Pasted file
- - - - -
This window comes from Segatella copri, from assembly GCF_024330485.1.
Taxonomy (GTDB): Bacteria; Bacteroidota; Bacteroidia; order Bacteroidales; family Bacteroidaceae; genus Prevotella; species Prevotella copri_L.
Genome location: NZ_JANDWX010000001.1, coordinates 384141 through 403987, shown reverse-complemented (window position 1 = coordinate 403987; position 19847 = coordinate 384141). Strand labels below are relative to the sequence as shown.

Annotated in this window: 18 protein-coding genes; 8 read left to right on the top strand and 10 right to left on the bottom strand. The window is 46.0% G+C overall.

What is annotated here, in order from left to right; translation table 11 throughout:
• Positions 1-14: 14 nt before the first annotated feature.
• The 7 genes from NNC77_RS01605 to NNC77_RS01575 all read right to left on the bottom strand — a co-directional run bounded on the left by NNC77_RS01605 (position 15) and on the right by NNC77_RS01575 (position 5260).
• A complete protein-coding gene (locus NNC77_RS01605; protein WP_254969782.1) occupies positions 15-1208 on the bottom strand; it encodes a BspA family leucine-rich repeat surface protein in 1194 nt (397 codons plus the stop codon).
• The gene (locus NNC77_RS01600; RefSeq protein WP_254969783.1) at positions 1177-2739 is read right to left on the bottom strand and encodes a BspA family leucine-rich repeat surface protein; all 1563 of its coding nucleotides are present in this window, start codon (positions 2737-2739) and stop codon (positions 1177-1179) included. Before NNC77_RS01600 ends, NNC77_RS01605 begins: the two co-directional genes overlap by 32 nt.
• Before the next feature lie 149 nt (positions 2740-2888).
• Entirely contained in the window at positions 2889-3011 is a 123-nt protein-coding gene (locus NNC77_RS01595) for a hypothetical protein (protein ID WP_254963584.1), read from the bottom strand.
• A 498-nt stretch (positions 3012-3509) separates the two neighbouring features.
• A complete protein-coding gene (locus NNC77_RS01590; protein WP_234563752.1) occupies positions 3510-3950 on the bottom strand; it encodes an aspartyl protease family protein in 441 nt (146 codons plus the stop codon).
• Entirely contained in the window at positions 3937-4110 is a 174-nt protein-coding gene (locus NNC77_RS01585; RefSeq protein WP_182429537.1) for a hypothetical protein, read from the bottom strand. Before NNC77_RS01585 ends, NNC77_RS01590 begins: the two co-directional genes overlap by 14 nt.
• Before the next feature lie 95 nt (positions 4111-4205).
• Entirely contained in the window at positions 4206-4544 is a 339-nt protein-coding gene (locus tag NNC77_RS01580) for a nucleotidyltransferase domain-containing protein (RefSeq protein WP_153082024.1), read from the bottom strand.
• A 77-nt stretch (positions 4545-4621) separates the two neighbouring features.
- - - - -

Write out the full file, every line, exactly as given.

This window comes from Segatella copri, from assembly GCF_024330485.1.
Taxonomy (GTDB): Bacteria; Bacteroidota; Bacteroidia; order Bacteroidales; family Bacteroidaceae; genus Prevotella; species Prevotella copri_L.
Genome location: NZ_JANDWX010000001.1, coordinates 384141 through 403987, shown reverse-complemented (window position 1 = coordinate 403987; position 19847 = coordinate 384141). Strand labels below are relative to the sequence as shown.

Annotated in this window: 18 protein-coding genes; 8 read left to right on the top strand and 10 right to left on the bottom strand. The window is 46.0% G+C overall.

What is annotated here, in order from left to right; translation table 11 throughout:
• Positions 1-14: 14 nt before the first annotated feature.
• The 7 genes from NNC77_RS01605 to NNC77_RS01575 all read right to left on the bottom strand — a co-directional run bounded on the left by NNC77_RS01605 (position 15) and on the right by NNC77_RS01575 (position 5260).
• A complete protein-coding gene (locus NNC77_RS01605; protein WP_254969782.1) occupies positions 15-1208 on the bottom strand; it encodes a BspA family leucine-rich repeat surface protein in 1194 nt (397 codons plus the stop codon).
• The gene (locus NNC77_RS01600; RefSeq protein WP_254969783.1) at positions 1177-2739 is read right to left on the bottom strand and encodes a BspA family leucine-rich repeat surface protein; all 1563 of its coding nucleotides are present in this window, start codon (positions 2737-2739) and stop codon (positions 1177-1179) included. Before NNC77_RS01600 ends, NNC77_RS01605 begins: the two co-directional genes overlap by 32 nt.
• Before the next feature lie 149 nt (positions 2740-2888).
• Entirely contained in the window at positions 2889-3011 is a 123-nt protein-coding gene (locus NNC77_RS01595) for a hypothetical protein (protein ID WP_254963584.1), read from the bottom strand.
• A 498-nt stretch (positions 3012-3509) separates the two neighbouring features.
• A complete protein-coding gene (locus NNC77_RS01590; protein WP_234563752.1) occupies positions 3510-3950 on the bottom strand; it encodes an aspartyl protease family protein in 441 nt (146 codons plus the stop codon).
• Entirely contained in the window at positions 3937-4110 is a 174-nt protein-coding gene (locus NNC77_RS01585; RefSeq protein WP_182429537.1) for a hypothetical protein, read from the bottom strand. Before NNC77_RS01585 ends, NNC77_RS01590 begins: the two co-directional genes overlap by 14 nt.
• Before the next feature lie 95 nt (positions 4111-4205).
• Entirely contained in the window at positions 4206-4544 is a 339-nt protein-coding gene (locus tag NNC77_RS01580) for a nucleotidyltransferase domain-containing protein (RefSeq protein WP_153082024.1), read from the bottom strand.
• A 77-nt stretch (positions 4545-4621) separates the two neighbouring features.